Also, the conditions for the 19 resorts in Europe are much more restrictive. For example, to receive free lift tickets for the Verbier resort in Switzerland, you must purchase your pass through Epic’s U.S. website and book accommodation at a participating hotel or lodge. If you buy your Epic Pass any other way, you can’t access the European resorts. But Epic Pass-holders who do book that way receive one free day of skiing for each day of lodging booked at the participating lodge or hotel.
But free visits to ski resorts aren’t the only perk of buying an Epic Pass. The pass includes six share-with-a-friend tickets that allow your friends and family to save up to 40% on the cost of entry. If you plan to go skiing with your friends, it will save all of you money – and should earn you a free beer in the lodge at the end of the day.
Not only that, but Epic Pass-holders receive discounts at participating restaurants and retail stores, letting you eat or purchase ski equipment without paying full price. And some Epic Pass variants, most notably the Epic Australia Pass, offer discounts on both equipment rental and skiing lessons. If you don’t have equipment and want to brush up on your skills, you can save up to 25% on these services with a pass.
As an alternative to the Epic Pass, Vail sells a variant called the Epic Local Pass, which offers unlimited access to nine U.S. resorts – including Stevens Pass, Breckenridge, Afton Alps, and Mount Sunapee – for $719. The Epic Local still offers 10 unrestricted days at Vail, Beaver Creek, and Whistler Blackcomb, plus restricted days at over 20 resorts, including five-day access to the Hakuba Valley and Rusutsu resorts in Japan. The Epic Local Pass is an excellent choice for anyone living in Denver, Summit County, or Eagle County, Colorado. The 10 days at Vail and Beaver Creek alone are more than worth the price of the pass.
Finally, for economical skiers or those who aren’t planning to ski much during the season, Vail offers the Epic Day Pass. This budget pass grants one to seven days of access to most of the same U.S. resorts on the Epic Pass, depending on which option you buy. For example, Epic Day Passes of four to seven days include access to Telluride in Colorado, Snowbasin in Utah, Sun Valley in Idaho, and the six Canadian Rockies resorts. These destinations are not included on the shorter Epic Day Passes. The Epic Day Pass also doesn’t offer access to resorts outside North America.
A key feature of the Epic Day Pass is that it allows you to pay extra to remove holiday or blackout dates from your pass, giving you greater flexibility based on when you can hit the slopes. The cost of skiing per day goes down the more days you buy, from $132 for a single day to $775 for seven days (or $110 per day).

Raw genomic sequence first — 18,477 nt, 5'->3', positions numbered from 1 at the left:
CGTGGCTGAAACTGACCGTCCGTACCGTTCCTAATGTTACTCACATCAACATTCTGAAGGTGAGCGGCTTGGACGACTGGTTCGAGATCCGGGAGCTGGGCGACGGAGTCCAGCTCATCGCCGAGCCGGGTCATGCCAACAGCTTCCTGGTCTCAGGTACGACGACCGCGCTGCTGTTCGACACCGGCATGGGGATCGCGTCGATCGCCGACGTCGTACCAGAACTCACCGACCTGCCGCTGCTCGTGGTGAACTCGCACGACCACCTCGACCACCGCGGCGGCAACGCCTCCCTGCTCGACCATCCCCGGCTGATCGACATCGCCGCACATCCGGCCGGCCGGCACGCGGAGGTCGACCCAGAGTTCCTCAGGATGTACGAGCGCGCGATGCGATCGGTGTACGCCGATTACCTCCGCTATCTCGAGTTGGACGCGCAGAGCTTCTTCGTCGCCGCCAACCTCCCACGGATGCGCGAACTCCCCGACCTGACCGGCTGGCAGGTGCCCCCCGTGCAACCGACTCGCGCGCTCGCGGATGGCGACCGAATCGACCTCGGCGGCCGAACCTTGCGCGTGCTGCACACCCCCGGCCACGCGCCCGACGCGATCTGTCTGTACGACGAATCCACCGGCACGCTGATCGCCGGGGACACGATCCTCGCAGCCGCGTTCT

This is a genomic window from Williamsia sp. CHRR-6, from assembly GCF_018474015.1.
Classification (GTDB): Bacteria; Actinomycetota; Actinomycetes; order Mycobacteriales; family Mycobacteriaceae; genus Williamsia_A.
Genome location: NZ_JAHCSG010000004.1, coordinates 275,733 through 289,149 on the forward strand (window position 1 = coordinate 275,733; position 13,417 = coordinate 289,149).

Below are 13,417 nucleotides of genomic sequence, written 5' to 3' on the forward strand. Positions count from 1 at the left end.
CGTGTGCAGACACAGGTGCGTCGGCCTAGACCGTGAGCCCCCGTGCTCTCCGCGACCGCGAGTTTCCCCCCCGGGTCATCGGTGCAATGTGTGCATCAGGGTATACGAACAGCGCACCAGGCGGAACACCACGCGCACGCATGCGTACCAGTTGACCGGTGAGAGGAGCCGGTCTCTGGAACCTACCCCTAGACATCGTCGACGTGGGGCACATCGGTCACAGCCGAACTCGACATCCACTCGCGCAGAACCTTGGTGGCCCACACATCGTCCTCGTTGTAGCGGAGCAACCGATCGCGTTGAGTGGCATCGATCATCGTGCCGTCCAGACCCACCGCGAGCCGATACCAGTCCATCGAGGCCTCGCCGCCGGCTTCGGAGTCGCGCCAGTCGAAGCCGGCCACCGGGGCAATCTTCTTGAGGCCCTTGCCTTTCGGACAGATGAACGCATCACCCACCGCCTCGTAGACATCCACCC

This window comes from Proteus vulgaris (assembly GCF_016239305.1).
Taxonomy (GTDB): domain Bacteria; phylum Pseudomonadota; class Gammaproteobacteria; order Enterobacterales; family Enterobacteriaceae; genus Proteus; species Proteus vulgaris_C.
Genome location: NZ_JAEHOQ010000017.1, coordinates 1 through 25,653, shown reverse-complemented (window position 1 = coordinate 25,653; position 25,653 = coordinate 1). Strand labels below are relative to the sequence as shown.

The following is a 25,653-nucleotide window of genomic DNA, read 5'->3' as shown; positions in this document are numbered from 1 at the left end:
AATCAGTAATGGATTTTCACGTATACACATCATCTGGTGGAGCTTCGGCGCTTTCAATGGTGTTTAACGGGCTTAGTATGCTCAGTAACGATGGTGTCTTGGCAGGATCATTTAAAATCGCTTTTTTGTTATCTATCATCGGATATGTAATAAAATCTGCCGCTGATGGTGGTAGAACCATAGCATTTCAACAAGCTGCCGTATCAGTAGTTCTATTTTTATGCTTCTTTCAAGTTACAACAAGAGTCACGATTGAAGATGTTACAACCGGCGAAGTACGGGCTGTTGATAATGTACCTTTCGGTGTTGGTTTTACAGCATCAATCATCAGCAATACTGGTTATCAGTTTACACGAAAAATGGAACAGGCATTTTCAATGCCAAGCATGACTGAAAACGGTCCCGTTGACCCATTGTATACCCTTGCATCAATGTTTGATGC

Overall, the Epic Pass is ideal for serious skiers and snowboarders who plan to resort-hop. No other pass matches its number of locations, both in the U.S. and elsewhere, making it a valuable option for travelers. However, casual skiers won’t get as much use out of it.
2. Ikon Pass
The Ikon Pass is a worthy competitor to the Epic Pass, offering unlimited access to 41 resorts around the world and limited access to 26 destinations.
The Ikon Pass comes in two variants: the Ikon Pass and the Ikon Base Pass. The key difference between them is that the Ikon Pass is more expensive – $1,049 compared to the Base Pass’ price of $749 – but it has no blackout dates and gives you more ski days. Both offer 41 total destinations, some unlimited and some limited. The Ikon Pass has unlimited days at 14 resorts, while the Ikon Base Pass has unlimited days at only 12 resorts.
Notable unlimited-access resorts on both the Ikon Pass and Ikon Base Pass are Solitude in Utah, Squaw Valley in California, and Winter Park in Colorado. Limited-access resorts on both passes include Aspen Snowmass in Colorado, Pico Mountain in Vermont, Coronet Peak in New Zealand, Revelstoke Mountain Resort in British Columbia, Zermatt Matterhorn in Switzerland, Niseko United in Japan, and Jackson Hole in Wyoming. Lift tickets at these individual resorts run anywhere from $100 to $200, making either iteration of the Ikon Pass an economical investment for frequent skiers. Some of these resorts sell an Ikon Pass in lieu of a season pass.
Additionally, the Ikon Pass offers 10 discount tickets to give to your friends and family, allowing them to save up to 25% on lift tickets. That’s more total buddy passes than the Epic Pass, although the Epic Pass offers more significant savings on buddy passes.
Like the Epic Pass, the Ikon Pass offers discounts at participating retailers and restaurants, saving you considerable money on the cost of equipment and food. Rather uniquely, the Ikon Pass also grants you access to several off-season benefits, including craft beer festivals, ticket discounts for lift-access mountain biking, and free gondola rides.
While the Ikon Pass doesn’t offer as many resorts as the Epic Pass, pass-holders still receive unbelievable value for the price, especially given Ikon’s increased number of buddy tickets and off-slope retail benefits.
Ikon makes the most sense for those who live close to one or more unlimited destinations and who can take a couple of trips to some of the limited destinations. For example, if you live in the Salt Lake City area, you get unlimited skiing at Solitude, with five or seven days each at nearby Alta, Brighton, and Deer Valley ski resorts as well as Jackson Hole, about a four-and-a-half-hour drive from Salt Lake City. Likewise, skiers in central Colorado have unlimited access to Winter Park and Copper Mountain and limited access to Arapahoe Basin, which jumped the Epic Pass for the Ikon Pass this year.